A recent social media video was describing how a state like New York or California is underrepresented in the electoral college, which proves that the electoral college system is not fair and should be discarded.
The video was correct in one aspect. Populated states like California are underrepresented in the electoral college, but, contrary to the wise conclusion they made in the video, it’s a good thing. A very good thing.
So what’s really going on?
The electoral college system is wrongly accused of not choosing the president by popular vote, and critics point to the 2000 election as proof that the system is flawed. However, the system is working just fine and for a good purpose. And, by the way, the results are based upon population, not nationally, but on the state level.
Here’s how it works in case you need a refresher course. Each state is allotted a certain number of electoral votes based upon their population. Those numbers can change every ten years after a census, but the total number of electoral votes always remains 538. Therefore, if a state loses a lot of people, they may lose one vote in the electoral college. The votes correspond to how many senators a state has (always 2) and how many representatives they have in the House of Representatives. Each state has one congressional district for every representative they have in the house. In the case of Wyoming, the least populous state in the union, that is exactly 1. So Wyoming, in the electoral college, has three votes – 1 for their rep, and 2 for their senator.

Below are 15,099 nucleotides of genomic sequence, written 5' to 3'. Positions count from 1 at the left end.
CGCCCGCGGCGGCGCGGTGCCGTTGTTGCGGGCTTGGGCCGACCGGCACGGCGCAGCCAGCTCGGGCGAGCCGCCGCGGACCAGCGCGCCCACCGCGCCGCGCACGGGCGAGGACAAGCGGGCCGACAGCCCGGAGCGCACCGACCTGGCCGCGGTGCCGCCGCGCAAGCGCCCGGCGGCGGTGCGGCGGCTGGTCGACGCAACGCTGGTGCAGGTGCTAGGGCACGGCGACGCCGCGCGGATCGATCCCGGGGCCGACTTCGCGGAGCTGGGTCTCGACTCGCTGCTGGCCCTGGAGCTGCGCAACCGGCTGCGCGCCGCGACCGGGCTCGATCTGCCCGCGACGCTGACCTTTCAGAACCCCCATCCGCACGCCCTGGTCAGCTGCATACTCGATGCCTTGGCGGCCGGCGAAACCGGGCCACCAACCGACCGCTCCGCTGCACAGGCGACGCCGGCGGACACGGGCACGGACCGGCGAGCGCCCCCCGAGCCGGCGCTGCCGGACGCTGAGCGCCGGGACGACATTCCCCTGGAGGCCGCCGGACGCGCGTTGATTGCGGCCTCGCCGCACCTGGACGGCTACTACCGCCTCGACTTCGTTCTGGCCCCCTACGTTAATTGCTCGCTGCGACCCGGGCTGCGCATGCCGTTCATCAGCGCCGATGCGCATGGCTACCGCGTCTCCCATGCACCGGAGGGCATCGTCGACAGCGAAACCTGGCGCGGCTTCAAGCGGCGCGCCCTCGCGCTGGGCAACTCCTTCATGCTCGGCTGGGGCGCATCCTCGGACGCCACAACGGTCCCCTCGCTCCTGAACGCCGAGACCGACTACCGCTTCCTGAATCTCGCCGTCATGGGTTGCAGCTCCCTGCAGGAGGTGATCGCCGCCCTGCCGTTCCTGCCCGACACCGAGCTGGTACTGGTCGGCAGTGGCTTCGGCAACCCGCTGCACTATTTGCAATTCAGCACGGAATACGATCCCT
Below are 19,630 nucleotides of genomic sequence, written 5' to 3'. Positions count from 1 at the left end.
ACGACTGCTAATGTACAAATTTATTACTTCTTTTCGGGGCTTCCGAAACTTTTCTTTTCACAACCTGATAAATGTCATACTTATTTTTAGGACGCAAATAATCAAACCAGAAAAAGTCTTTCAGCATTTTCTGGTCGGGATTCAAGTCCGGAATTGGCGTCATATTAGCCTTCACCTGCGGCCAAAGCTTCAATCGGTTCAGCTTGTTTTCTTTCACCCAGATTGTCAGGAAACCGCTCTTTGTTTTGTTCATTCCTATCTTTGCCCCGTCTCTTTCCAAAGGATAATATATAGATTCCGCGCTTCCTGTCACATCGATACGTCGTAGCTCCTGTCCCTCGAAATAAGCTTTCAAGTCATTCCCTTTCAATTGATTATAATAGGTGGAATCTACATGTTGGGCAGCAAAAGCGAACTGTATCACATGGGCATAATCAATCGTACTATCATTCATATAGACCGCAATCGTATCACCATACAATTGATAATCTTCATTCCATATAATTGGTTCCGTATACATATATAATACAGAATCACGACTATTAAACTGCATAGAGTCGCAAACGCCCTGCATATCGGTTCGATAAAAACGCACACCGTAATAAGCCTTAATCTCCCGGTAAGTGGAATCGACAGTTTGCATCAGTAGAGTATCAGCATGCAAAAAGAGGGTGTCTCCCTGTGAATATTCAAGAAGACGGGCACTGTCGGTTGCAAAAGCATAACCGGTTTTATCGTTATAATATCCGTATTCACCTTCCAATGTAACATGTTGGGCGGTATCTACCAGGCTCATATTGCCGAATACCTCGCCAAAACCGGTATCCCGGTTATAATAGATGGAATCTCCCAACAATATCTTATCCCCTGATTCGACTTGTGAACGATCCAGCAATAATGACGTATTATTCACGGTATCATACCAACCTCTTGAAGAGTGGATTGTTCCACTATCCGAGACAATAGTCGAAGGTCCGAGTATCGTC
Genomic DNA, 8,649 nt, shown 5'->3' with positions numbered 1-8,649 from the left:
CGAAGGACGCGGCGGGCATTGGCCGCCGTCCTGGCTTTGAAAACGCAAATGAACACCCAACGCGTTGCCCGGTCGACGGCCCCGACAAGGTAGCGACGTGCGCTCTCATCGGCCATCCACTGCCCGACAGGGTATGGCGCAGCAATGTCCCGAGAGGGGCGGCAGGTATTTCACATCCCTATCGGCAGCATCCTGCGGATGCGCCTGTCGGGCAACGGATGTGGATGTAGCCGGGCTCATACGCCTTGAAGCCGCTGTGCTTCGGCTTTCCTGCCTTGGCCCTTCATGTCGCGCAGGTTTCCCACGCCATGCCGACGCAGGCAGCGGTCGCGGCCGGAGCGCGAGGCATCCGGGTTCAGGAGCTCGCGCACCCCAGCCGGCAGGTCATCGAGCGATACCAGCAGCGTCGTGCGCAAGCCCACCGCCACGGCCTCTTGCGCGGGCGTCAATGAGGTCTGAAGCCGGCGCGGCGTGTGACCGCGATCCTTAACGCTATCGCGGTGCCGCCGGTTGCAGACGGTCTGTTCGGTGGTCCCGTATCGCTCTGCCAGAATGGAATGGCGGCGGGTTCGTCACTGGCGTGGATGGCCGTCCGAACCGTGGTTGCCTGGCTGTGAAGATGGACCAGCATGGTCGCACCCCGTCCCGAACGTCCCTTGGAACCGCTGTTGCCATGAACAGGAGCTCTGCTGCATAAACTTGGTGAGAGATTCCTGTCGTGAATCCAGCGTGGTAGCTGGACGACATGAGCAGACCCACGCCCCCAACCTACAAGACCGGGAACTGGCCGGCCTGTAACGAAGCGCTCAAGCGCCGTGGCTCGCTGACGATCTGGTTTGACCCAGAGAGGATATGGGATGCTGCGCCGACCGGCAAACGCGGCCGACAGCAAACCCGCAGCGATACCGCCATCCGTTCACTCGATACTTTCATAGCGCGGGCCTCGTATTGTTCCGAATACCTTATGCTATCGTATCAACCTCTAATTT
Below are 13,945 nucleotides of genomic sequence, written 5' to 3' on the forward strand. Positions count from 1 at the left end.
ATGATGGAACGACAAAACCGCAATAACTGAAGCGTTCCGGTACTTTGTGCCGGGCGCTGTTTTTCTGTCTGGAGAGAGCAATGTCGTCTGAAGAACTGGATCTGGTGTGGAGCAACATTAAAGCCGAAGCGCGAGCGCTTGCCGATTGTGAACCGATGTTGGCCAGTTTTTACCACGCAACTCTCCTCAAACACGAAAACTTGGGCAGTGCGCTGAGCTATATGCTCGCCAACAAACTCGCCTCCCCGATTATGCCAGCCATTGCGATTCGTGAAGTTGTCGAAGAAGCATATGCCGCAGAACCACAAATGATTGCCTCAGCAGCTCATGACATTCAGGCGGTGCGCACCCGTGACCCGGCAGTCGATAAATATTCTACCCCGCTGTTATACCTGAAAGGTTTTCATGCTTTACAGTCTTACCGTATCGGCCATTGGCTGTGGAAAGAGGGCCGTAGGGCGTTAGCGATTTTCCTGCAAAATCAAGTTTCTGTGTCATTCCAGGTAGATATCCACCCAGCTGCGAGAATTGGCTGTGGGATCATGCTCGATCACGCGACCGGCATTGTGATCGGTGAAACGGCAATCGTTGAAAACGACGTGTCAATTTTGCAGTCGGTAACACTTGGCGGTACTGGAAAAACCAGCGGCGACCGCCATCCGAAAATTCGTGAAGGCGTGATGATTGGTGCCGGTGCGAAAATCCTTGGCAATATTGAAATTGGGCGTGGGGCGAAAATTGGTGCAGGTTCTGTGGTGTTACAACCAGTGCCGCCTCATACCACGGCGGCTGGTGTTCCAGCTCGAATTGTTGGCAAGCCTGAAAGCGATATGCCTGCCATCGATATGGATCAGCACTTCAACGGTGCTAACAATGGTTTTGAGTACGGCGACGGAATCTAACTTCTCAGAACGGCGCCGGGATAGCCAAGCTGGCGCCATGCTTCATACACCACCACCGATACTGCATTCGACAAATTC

However, since Wyoming has so few people, they end up being over-represented. If it was truly based on population, they would lose some of their representation in the electoral college and that vote would go to a more populous state such as California.
So yes, California should have more votes, but they don’t.
So why is that good?
Because the United States wasn’t founded as a unitary nation where all the power is concentrated in the central government. The united states was founded as a federal nation, where the thirteen original states voluntarily joined together, but in doing so, they worked hard to preserve the identity and powers which the states had to themselves. Founders such as Thomas Jefferson were adamant that the states hold onto much power, thus limiting the federal government which he viewed with suspicion. And with good reason. They had just fought a war against a government (King George) who wielded too much power and didn’t listen to the individual concerns of his colonies. The electoral college ensured that each state would continue to have a voice, regardless of how many people lived there. The electoral college acknowledges how America was founded and designed. It hearkens to the 10th Amendment in the Bill of Rights which says that whatever power is not delegated to the federal government is reserved for the states. The power of having a voice of who elects the president is one of those powers. It’s an important power.
In addition, the electoral college insures that more rural states still have an important and viable voice in American politics. Without the electoral college, the election would be decided by a handful of urbanized areas with little regard for the hard-working folks living in the hinterlands.
What happened in 2000 is meaningless. We are a nation of states. Therefore, the electoral college is the best system for preserving the individual states rights and giving a voice to everyone, not just the urban elites.